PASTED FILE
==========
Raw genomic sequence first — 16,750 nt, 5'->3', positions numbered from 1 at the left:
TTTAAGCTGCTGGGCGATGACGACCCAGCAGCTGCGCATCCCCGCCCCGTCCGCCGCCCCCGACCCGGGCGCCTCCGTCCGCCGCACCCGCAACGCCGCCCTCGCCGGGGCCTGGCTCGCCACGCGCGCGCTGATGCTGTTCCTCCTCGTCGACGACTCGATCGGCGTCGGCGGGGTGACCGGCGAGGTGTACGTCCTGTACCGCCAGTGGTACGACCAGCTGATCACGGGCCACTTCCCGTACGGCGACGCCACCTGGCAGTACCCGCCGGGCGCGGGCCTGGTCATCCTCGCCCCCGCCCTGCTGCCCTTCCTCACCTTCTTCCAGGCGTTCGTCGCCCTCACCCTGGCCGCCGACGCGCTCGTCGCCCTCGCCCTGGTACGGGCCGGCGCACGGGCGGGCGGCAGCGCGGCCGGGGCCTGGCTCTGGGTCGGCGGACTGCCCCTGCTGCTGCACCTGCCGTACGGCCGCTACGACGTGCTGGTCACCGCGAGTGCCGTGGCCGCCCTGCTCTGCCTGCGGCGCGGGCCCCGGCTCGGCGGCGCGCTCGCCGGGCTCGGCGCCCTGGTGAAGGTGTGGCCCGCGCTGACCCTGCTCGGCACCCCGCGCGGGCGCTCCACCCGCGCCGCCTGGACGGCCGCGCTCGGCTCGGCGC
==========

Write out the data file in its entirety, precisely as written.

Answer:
Raw genomic sequence first — 16,750 nt, 5'->3', positions numbered from 1 at the left:
TTTAAGCTGCTGGGCGATGACGACCCAGCAGCTGCGCATCCCCGCCCCGTCCGCCGCCCCCGACCCGGGCGCCTCCGTCCGCCGCACCCGCAACGCCGCCCTCGCCGGGGCCTGGCTCGCCACGCGCGCGCTGATGCTGTTCCTCCTCGTCGACGACTCGATCGGCGTCGGCGGGGTGACCGGCGAGGTGTACGTCCTGTACCGCCAGTGGTACGACCAGCTGATCACGGGCCACTTCCCGTACGGCGACGCCACCTGGCAGTACCCGCCGGGCGCGGGCCTGGTCATCCTCGCCCCCGCCCTGCTGCCCTTCCTCACCTTCTTCCAGGCGTTCGTCGCCCTCACCCTGGCCGCCGACGCGCTCGTCGCCCTCGCCCTGGTACGGGCCGGCGCACGGGCGGGCGGCAGCGCGGCCGGGGCCTGGCTCTGGGTCGGCGGACTGCCCCTGCTGCTGCACCTGCCGTACGGCCGCTACGACGTGCTGGTCACCGCGAGTGCCGTGGCCGCCCTGCTCTGCCTGCGGCGCGGGCCCCGGCTCGGCGGCGCGCTCGCCGGGCTCGGCGCCCTGGTGAAGGTGTGGCCCGCGCTGACCCTGCTCGGCACCCCGCGCGGGCGCTCCACCCGCGCCGCCTGGACGGCCGCGCTCGGCTCGGCGC